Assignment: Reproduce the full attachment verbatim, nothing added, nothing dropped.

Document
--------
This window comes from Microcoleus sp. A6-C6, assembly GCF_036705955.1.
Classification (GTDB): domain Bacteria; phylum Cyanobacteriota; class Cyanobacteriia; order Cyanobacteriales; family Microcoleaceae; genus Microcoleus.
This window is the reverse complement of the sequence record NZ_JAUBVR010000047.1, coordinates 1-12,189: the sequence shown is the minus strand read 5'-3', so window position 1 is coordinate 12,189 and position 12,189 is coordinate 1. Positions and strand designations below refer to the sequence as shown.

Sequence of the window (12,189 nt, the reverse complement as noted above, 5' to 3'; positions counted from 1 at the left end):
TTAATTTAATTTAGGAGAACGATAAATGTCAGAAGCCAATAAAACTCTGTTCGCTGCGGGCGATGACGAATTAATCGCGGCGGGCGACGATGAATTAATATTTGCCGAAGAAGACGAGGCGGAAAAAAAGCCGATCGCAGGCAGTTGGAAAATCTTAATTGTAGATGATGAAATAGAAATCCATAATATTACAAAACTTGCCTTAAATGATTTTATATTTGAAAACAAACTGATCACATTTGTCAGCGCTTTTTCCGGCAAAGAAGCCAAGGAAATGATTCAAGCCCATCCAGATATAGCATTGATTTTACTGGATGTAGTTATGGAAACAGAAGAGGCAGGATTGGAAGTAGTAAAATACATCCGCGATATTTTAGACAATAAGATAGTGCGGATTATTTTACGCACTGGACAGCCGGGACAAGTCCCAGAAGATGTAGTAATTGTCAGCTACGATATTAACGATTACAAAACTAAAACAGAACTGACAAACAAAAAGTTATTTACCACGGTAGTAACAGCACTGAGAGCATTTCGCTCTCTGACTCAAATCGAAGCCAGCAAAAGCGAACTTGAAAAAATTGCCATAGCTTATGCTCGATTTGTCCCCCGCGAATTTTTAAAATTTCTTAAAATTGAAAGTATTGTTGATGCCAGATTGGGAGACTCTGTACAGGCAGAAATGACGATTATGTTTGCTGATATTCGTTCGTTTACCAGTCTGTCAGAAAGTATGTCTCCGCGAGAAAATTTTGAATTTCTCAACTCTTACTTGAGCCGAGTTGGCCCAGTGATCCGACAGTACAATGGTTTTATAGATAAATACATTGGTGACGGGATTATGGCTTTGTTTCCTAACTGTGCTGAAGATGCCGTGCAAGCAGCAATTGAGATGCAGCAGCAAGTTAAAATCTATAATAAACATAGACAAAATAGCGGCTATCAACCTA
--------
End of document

This window comes from Microcoleus sp. A6-C6, assembly GCF_036705955.1.
Classification (GTDB): domain Bacteria; phylum Cyanobacteriota; class Cyanobacteriia; order Cyanobacteriales; family Microcoleaceae; genus Microcoleus.
This window is the reverse complement of the sequence record NZ_JAUBVR010000047.1, coordinates 1-12,189: the sequence shown is the minus strand read 5'-3', so window position 1 is coordinate 12,189 and position 12,189 is coordinate 1. Positions and strand designations below refer to the sequence as shown.

Sequence of the window (12,189 nt, the reverse complement as noted above, 5' to 3'; positions counted from 1 at the left end):
TTAATTTAATTTAGGAGAACGATAAATGTCAGAAGCCAATAAAACTCTGTTCGCTGCGGGCGATGACGAATTAATCGCGGCGGGCGACGATGAATTAATATTTGCCGAAGAAGACGAGGCGGAAAAAAAGCCGATCGCAGGCAGTTGGAAAATCTTAATTGTAGATGATGAAATAGAAATCCATAATATTACAAAACTTGCCTTAAATGATTTTATATTTGAAAACAAACTGATCACATTTGTCAGCGCTTTTTCCGGCAAAGAAGCCAAGGAAATGATTCAAGCCCATCCAGATATAGCATTGATTTTACTGGATGTAGTTATGGAAACAGAAGAGGCAGGATTGGAAGTAGTAAAATACATCCGCGATATTTTAGACAATAAGATAGTGCGGATTATTTTACGCACTGGACAGCCGGGACAAGTCCCAGAAGATGTAGTAATTGTCAGCTACGATATTAACGATTACAAAACTAAAACAGAACTGACAAACAAAAAGTTATTTACCACGGTAGTAACAGCACTGAGAGCATTTCGCTCTCTGACTCAAATCGAAGCCAGCAAAAGCGAACTTGAAAAAATTGCCATAGCTTATGCTCGATTTGTCCCCCGCGAATTTTTAAAATTTCTTAAAATTGAAAGTATTGTTGATGCCAGATTGGGAGACTCTGTACAGGCAGAAATGACGATTATGTTTGCTGATATTCGTTCGTTTACCAGTCTGTCAGAAAGTATGTCTCCGCGAGAAAATTTTGAATTTCTCAACTCTTACTTGAGCCGAGTTGGCCCAGTGATCCGACAGTACAATGGTTTTATAGATAAATACATTGGTGACGGGATTATGGCTTTGTTTCCTAACTGTGCTGAAGATGCCGTGCAAGCAGCAATTGAGATGCAGCAGCAAGTTAAAATCTATAATAAACATAGACAAAATAGCGGCTATCAACCTA